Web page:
The people have spoken. What’s more, they have been heard.
After voting to strip “In God We Trust” decals off the city’s police cars, the Haven, Kansas city council voted Monday to put them back on. The U-turn followed a huge public outcry against the council’s May 2 move, including a packed council meeting Monday night where the council reversed itself by a 3-2 vote.
“I hope that the council and the mayor see that they’ve done something unilaterally that … didn’t go over well with the citizens they represent,” Haven resident Mary Andresen told Wichita television station KWCH.
After the council voted unanimously to strip the decals off police cars, angry residents of Haven and nearby towns quickly rushed to put similar decals on their own, while giving the mayor and council a piece of their mind. Mayor Adam Wright said he received more than 100 emails on the issue, all but two of them in support of the decals.
Opponents of the council’s May 2 decision noted that “In God We Trust” has been the national motto since 1956. It was placed on U.S. currency the following year.
The police chief had allowed the decals several months earlier, after an officer requested permission for it. Council members said they worried about issues of separation of church and state, but the city attorney said the decals weren’t illegal.
They turned out to be pretty essential in the public’s view, though, after initially going on the vehicles.
“A lot of the community members that we ran into have put decals on their own cars that say ‘In God We Trust’,” Laura Francis, chair of Kansas’ 1st Congressional District Republican Party, told The Heartlander before the council’s change of direction Monday.
Francis just happened to be speaking at the Reno County GOP meeting in the Haven area after the May 2 vote, and rallied the troops against the council’s May 2 decision.
“They’ve told us that they’re fighting to have [the slogan] back,” she said. “They were vocal in our meeting about making sure that our national motto does not get removed from the public square in Haven.”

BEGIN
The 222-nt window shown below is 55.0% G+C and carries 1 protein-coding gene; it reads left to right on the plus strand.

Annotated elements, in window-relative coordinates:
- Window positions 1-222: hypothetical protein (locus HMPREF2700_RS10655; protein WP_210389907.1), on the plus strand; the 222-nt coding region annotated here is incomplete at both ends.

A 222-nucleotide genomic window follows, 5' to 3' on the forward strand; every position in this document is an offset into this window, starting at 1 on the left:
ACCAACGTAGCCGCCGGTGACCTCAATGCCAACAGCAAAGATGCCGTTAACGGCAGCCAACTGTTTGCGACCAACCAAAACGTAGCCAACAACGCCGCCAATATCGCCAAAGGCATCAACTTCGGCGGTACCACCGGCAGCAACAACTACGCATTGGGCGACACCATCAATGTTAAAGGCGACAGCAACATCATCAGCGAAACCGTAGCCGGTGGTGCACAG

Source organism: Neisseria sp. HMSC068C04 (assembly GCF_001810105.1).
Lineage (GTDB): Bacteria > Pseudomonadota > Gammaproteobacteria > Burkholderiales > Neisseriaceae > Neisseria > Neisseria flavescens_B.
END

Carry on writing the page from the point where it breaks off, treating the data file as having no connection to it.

Still, Francis cautioned Republican faithful not to let the issue die, saying the council’s May 2 vote was a sign that conservatives need to be more politically active and vigilant – particularly as elections near.
Indeed, even the three Haven council members who voted to return “In God We Trust” to police vehicles weren’t enthusiastic about doing so.
“The three council members who decided the decals could remain on Haven Police Department cars said by allowing this, they must allow similar speech from other religions, or lack thereof on police vehicles,” KWCH reported. “One council member said if something is added that the public doesn’t like or agree with, he doesn’t want to hear complaints.”
“Voters need to be much more involved in who they elect for their city council boards,” Francis told The Heartlander. “We are grateful the Haven City Council reversed its vote to reinstate our National Motto back on patrol vehicles. However, it is disappointing to learn that there were two council members who voted against, and others who voted hesitantly to have ‘In God We Trust’ restored.
“This city council does not reflect the values that their community members hold, and I’m afraid they will continue to be a problem until they are replaced. I would urge the citizens of Haven to begin working on recruiting good Christian candidates to run for this office at the next election cycle.”